By page 205, which is roughly the middle of the book, we find in chapter 7 coverage of the integration of session beans, entities, message driven beans and web services. This is the large practical review of a full EJB 3 application, the wine store that ties all the previous concepts together. The wine store is fortunately not trivial, as a learning tool, I felt, it really does demonstrate the ease-of-deployment mandate of the new APIs included the annotations. Most of the older boilerplate try/catch logic and checked exceptions around JNDI lookups have gone away. It makes for cleaner source code, more readability. In the book's code there were some minor typographical layout issues but nothing should deflect from the standard of code and the commentary. This seventh chapter is just under 50 pages long, but it just as well, because it could be view as a reference chapter of the book. I think many EJB 3 engineers could refer back to it.
The next chapter covers the subject of transaction support in EJB 3 and the two different kinds bean managed transactions and container managed transactions. There is a brief overview of ACID acronym and reasons behind transactions. The authors discusses the issues between various strategies of transaction management. For example transaction scope persistence context is a standard demarcation in a persistence context. It demarcates whether the persistence context life-cycle in relation to the life of a transaction. Also an all too short explanation of distributed transaction management (JTA) versus local entity manager resources (JDBC). However there are two examples in the book. The first is a stateless session bean with a CMT demarcation, and the second is a stateful session bean with BMT demarcation. The authors state the pros and cons of each example very well.
The later chapters in the book after transactions consider the performance testing of EJB 3 components. There is a short description of gathering metrics such as the aggregate average response time. The authors based their performance analysis on an open source load testing framework called Grinder, which is Jython program. It appears to be useful tool for developers to know, but readers may have their favourites however.
If the reader has experience of writing EJB 2 applications, then chapter 10 will be useful to read, especially if one is tasked to port an legacy J2EE application to the new API. Session EJB are treated first as one can expect the home and remote interfaces can disappear. These are now annotations in Java 5. The authors provide reference material in tabular format, and the advice is great, and it will help with specifying the correct annotations on the corresponding container callback methods. This approach also applies to MDB and entity EJB migration. We can applaud the authors for including a end-to-end EJB application migration example with an deployment descriptor file. The legacy application is a human resources application. Kodali and Wetherbee provide the final conversion of this to an EJB 3 application including the client program as well. The explanation is comprehensible and rather detailed. Most impressively they demonstrate how to run this HR application outside of the container using the EJB 3 entity manager. The chapter is forty four pages long and it is readily available reference for an intermediate engineer.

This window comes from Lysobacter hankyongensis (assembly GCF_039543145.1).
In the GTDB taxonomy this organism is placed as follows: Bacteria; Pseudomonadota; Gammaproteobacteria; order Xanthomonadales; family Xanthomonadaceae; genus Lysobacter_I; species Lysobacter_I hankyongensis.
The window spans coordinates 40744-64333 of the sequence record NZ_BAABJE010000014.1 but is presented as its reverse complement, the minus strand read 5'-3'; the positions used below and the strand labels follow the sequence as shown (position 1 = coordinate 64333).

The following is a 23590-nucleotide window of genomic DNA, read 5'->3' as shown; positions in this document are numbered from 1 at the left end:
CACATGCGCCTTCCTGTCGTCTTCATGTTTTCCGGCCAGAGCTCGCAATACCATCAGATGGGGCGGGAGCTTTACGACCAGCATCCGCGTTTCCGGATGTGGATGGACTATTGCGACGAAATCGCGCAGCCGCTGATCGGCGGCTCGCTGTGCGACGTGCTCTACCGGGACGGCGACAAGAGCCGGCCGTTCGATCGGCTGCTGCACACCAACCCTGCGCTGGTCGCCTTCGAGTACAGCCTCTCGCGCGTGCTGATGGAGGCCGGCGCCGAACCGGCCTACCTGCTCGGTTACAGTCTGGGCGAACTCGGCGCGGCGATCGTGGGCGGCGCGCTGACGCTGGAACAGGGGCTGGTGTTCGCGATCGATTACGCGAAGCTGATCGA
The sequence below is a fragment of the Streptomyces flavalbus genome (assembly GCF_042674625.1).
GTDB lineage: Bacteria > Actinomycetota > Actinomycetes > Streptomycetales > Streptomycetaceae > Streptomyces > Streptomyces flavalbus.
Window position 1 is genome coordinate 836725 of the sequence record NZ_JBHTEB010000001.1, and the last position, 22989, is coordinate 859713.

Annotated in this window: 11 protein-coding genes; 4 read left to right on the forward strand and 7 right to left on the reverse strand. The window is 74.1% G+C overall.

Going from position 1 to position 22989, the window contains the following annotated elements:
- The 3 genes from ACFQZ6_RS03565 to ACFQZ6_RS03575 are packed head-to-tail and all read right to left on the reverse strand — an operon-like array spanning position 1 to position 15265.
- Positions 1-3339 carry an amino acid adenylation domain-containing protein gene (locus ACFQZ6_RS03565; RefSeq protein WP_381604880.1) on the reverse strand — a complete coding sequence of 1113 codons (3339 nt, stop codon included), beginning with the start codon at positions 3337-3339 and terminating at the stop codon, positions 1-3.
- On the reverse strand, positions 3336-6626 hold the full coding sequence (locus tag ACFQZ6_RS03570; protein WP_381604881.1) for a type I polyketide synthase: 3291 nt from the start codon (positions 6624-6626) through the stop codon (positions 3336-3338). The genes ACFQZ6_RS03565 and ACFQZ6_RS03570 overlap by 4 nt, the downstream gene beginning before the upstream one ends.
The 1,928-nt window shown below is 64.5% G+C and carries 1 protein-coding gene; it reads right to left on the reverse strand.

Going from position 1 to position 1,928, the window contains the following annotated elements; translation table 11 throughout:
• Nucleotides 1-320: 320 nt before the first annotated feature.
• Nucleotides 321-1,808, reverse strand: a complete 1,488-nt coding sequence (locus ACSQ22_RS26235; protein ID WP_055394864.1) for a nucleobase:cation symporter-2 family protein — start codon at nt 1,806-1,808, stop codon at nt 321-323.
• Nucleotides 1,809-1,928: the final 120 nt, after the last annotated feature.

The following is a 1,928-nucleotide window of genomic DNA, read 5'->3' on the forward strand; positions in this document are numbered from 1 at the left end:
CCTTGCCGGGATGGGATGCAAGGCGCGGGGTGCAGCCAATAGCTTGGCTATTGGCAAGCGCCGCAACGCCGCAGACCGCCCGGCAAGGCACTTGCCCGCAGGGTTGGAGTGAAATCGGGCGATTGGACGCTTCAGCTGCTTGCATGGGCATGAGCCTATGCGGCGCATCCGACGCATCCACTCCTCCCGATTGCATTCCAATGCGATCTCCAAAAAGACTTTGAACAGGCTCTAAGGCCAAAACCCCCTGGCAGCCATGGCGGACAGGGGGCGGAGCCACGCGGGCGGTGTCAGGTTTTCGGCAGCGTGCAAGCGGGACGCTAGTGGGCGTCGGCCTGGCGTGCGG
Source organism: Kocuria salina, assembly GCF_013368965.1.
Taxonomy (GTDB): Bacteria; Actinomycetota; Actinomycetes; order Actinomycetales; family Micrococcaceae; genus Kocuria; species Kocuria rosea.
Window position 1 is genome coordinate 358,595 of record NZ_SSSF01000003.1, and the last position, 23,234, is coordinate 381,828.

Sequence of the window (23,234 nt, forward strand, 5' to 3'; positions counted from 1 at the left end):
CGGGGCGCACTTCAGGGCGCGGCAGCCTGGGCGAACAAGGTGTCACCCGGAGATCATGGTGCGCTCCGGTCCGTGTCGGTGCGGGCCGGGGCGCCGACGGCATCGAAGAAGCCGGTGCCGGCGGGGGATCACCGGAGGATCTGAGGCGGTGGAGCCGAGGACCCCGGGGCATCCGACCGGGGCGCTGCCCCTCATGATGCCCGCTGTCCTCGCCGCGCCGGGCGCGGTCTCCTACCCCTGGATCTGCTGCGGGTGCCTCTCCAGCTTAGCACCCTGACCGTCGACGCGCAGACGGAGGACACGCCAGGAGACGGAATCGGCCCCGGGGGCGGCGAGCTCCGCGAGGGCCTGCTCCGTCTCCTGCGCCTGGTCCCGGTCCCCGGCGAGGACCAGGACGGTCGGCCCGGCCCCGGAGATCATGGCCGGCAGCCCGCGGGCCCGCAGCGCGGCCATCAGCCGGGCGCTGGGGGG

The remaining chapters cover EJB 3 deployment and client applications. The task of deployer persons is pretty much important to those administrators who have to configure a new EJB application. A developer should know what the configuration points are and the authors deliberately overfill the reader with plenty of materials. For the client side authors have chosen to take a higher level approach, and discuss firstly associated blueprint architecture, especially the evolution of Java EE web technologies. Not surprisingly the Kodali and Wetherbee decided that Java Server Faces is the way to go, so the reader will find a demonstration of a wine store web application at the end of the book. Whilst JSF is not to every one's nulls fancy, there is enough code and salient description to transfer this knowledge to another web framework like Struts or Spring MVC. There is one appendix that describes the EJB2 vs EJB3 performance. Perhaps the authors missed a trick by not adding single reference chapter with all the known annotations in the specification.
The book has lots of examples and screen-dumps of calling javac by hand, thankfully the source code does have Ant build XML files. If you are looking to run the examples on something other than Glassfish then you may be disappointed, if you want to use Maven 2.0 then you are really out of luck, but hey this is "soft" wear not hardware. I don't think the software is difficult to port over to another database and/or application server. If you are advanced user hoping to find out how to integrate EJB 3 with Spring Framework or how it all fits together with Hibernate, then you probably should look elsewhere.
This is a book that I would recommend highly to beginners, because the Java EE universe is so much bigger than it was five years ago. The text, therefore, is suitable for new developer who have been given an EJB 3 project. The book more than a book about persistence it does cover a lot of the Java EE material to do with EJB 3, it is worthy of a place next to your workstation.